USB: Life on the Half Shell
Temperature Monitoring at Gold Coast Oysters LLC
Tired of the routine of corporate life, Scott Grout and his wife Ginger decided in 2000 to turn their hand to something a little less... well, routine.
Growing up on the Hood Canal, east of the magnificent Olympic Peninsula in the Pacific Northwest, Scott had sampled the region’s most prominent export since he was a child. Tempted by the promise of a more relaxing schedule, it was to this famous export that his attention turned once more.
That same year, the couple obtained a license from the State Department of Health and Washington Department of Fish and Wildlife, and Gold Coast Oysters LLC was ready for business.
Seven years later and the couple’s dream has become a fully fledged commercial reality. Scott and Ginger now employ eight full-time employees to maintain and harvest 100 leased tidelands as well as 14 acres of their own tideland property.
“We farm Pacific Oysters and Manila Clams,” explains Scott. “Our tools are a hammer, bushel and gloves, but being outside in this beautiful part of the world certainly beats an office.”
Oysters grow on the surface whilst clams sit a few inches below the sand. In both cases, as soon as the tide starts to go out, Scott, Ginger and their team start work. Each tidal cycle is about 6 hours with work limited to outgoing and incoming tidal routines. The Hood Canal produces a marketable oyster in about 5 years, so a beach worked one year might not be visited again for another three. Harvesting occurs all year round although recent outbreaks of the bacteria vibrio, which can make humans unwell if consumed in raw or under cooked shellfish, has limited the team’s activity during the summer.
“We have four main wholesalers up and down the West Coast that we send our oysters and clams to” explains Ginger.
“Some of those wholesalers are based as far away as Southern California so the transport of our shellfish can take up to 48 hours. We have very strict time and temperature control rules for any journey that the shellfish take from beach to wholesaler. Exposure to spikes of high temperatures can destroy the product. We have to make sure that their environment remains cool and constant.”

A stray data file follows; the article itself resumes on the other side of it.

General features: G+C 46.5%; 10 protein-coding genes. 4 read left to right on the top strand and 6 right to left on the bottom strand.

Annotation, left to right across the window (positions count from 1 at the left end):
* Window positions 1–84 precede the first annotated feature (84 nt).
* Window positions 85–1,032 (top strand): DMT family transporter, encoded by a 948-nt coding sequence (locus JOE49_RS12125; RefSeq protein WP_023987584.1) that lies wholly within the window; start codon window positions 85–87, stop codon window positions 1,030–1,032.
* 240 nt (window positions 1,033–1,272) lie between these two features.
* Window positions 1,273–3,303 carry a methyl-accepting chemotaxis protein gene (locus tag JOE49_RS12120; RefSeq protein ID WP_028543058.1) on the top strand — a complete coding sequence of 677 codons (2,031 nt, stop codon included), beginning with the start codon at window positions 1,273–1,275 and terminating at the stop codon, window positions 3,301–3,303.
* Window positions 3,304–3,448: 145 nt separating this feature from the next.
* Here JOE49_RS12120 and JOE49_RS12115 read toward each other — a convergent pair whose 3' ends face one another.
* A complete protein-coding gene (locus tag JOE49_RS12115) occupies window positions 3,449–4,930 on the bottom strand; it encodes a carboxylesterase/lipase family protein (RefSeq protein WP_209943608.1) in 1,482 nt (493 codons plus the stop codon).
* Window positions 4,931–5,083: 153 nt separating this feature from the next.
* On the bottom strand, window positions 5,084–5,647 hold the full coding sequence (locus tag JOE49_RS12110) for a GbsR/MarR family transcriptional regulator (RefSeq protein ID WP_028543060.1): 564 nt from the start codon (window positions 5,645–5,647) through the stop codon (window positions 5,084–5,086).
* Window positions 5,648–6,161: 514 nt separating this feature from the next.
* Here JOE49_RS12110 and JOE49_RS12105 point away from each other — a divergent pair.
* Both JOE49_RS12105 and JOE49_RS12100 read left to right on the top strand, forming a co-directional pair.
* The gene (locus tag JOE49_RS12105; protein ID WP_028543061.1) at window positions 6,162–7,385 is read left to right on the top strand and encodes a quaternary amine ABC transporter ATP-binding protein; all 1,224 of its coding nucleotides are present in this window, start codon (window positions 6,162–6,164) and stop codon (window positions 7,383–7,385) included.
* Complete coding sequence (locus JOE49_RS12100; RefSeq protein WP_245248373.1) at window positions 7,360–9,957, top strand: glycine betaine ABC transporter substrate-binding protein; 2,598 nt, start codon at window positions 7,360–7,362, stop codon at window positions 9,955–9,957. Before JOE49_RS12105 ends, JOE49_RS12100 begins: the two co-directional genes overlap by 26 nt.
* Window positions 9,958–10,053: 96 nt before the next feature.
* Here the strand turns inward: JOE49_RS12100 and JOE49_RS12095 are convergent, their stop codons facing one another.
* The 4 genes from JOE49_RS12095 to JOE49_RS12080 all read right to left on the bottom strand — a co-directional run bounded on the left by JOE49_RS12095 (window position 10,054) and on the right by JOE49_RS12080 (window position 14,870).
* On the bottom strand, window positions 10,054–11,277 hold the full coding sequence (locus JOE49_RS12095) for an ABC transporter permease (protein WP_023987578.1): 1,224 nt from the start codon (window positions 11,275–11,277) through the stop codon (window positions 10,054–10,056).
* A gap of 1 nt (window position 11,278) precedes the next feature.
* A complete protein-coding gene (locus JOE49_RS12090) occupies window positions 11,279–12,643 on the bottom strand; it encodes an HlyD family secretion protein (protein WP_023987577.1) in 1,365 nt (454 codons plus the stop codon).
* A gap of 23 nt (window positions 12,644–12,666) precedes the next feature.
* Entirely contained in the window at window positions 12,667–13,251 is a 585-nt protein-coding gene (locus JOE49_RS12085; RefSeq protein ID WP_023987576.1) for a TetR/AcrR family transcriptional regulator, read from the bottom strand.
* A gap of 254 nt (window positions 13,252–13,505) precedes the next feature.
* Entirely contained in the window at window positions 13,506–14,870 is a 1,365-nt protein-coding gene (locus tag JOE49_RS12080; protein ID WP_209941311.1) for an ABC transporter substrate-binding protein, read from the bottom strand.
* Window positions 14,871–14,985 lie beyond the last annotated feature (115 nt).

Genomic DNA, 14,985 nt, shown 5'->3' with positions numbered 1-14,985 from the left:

To help them in this monitoring process, the couple purchased 10 temperature data loggers from Pennsylvania-based Lascar Electronics. “These loggers have simplified the monitoring process enormously,” says Scott. “We simply stick each unit into the USB port, choose their sample rate, say once an hour, and set an alarm which tells us whether a certain high temperature has been reached during transportation. Then we throw them into the boxes with the product for their journey. If an alarm is reached during transportation, then our wholesalers can tell because the unit has a flashing red light that they’ll see when they open up the boxes. Even if no alarm goes off, all those readings can be downloaded in a graph, and we can see exactly what temperatures the produce was exposed to.”
To date, Gold Coast Oysters has invested in 10 loggers, which they are using on a constant basis to monitor the goods during transportation, but that’s not the only way the units have been used. Scott explains, “From my perspective, global warming is here, and it’s not just an issue of rising temps in transportation. At low tide, our beds are exposed and at high tide they’re covered. As the air gets warmer, the sea gets warmer. Vibrio is on the rise in the Pacific Northwest, and it’s associated with warmer air and water temps. I’m using some of these loggers to measure air temperature out on the beds to see whether what I think is happening really is. We’ve already limited harvesting in the summer – will it end there?”
Using loggers in transportation and out on the beds is an extra precaution Scott hopes all shellfish farmers are keen to invest in.
“Hood Canal has the largest number of oyster hatcheries in the world, so we operate in a very competitive market. We can’t afford to take risks with our own bottom line, and we certainly can’t risk consumer health by second guessing what happens to those products as a result of global warming or on their journey between the Pacific Northwest and the kitchen table. At sixty bucks a unit, peace of mind in some aspects of our business comes at a pretty low price.”